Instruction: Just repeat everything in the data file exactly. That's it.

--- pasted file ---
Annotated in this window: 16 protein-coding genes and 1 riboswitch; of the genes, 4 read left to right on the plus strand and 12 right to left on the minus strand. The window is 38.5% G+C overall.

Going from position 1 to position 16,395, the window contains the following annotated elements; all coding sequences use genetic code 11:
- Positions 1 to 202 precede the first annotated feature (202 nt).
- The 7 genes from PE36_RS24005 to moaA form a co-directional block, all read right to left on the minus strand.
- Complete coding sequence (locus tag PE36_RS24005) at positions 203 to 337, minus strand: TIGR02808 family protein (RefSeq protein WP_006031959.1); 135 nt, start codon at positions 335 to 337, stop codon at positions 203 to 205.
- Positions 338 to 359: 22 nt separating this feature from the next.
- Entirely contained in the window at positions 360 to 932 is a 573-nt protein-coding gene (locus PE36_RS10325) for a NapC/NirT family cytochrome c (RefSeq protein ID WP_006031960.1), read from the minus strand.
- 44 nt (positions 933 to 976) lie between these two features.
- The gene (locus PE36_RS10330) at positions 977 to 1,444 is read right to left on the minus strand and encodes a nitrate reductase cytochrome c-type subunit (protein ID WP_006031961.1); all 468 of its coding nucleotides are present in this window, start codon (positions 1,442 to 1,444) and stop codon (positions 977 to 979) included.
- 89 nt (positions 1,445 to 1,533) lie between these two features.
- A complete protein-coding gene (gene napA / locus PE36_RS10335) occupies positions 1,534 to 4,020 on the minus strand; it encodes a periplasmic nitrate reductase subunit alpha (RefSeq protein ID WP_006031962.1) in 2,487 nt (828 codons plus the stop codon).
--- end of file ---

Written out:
Annotated in this window: 16 protein-coding genes and 1 riboswitch; of the genes, 4 read left to right on the plus strand and 12 right to left on the minus strand. The window is 38.5% G+C overall.

Going from position 1 to position 16,395, the window contains the following annotated elements; all coding sequences use genetic code 11:
- Positions 1 to 202 precede the first annotated feature (202 nt).
- The 7 genes from PE36_RS24005 to moaA form a co-directional block, all read right to left on the minus strand.
- Complete coding sequence (locus tag PE36_RS24005) at positions 203 to 337, minus strand: TIGR02808 family protein (RefSeq protein WP_006031959.1); 135 nt, start codon at positions 335 to 337, stop codon at positions 203 to 205.
- Positions 338 to 359: 22 nt separating this feature from the next.
- Entirely contained in the window at positions 360 to 932 is a 573-nt protein-coding gene (locus PE36_RS10325) for a NapC/NirT family cytochrome c (RefSeq protein ID WP_006031960.1), read from the minus strand.
- 44 nt (positions 933 to 976) lie between these two features.
- The gene (locus PE36_RS10330) at positions 977 to 1,444 is read right to left on the minus strand and encodes a nitrate reductase cytochrome c-type subunit (protein ID WP_006031961.1); all 468 of its coding nucleotides are present in this window, start codon (positions 1,442 to 1,444) and stop codon (positions 977 to 979) included.
- 89 nt (positions 1,445 to 1,533) lie between these two features.
- A complete protein-coding gene (gene napA / locus PE36_RS10335) occupies positions 1,534 to 4,020 on the minus strand; it encodes a periplasmic nitrate reductase subunit alpha (RefSeq protein ID WP_006031962.1) in 2,487 nt (828 codons plus the stop codon).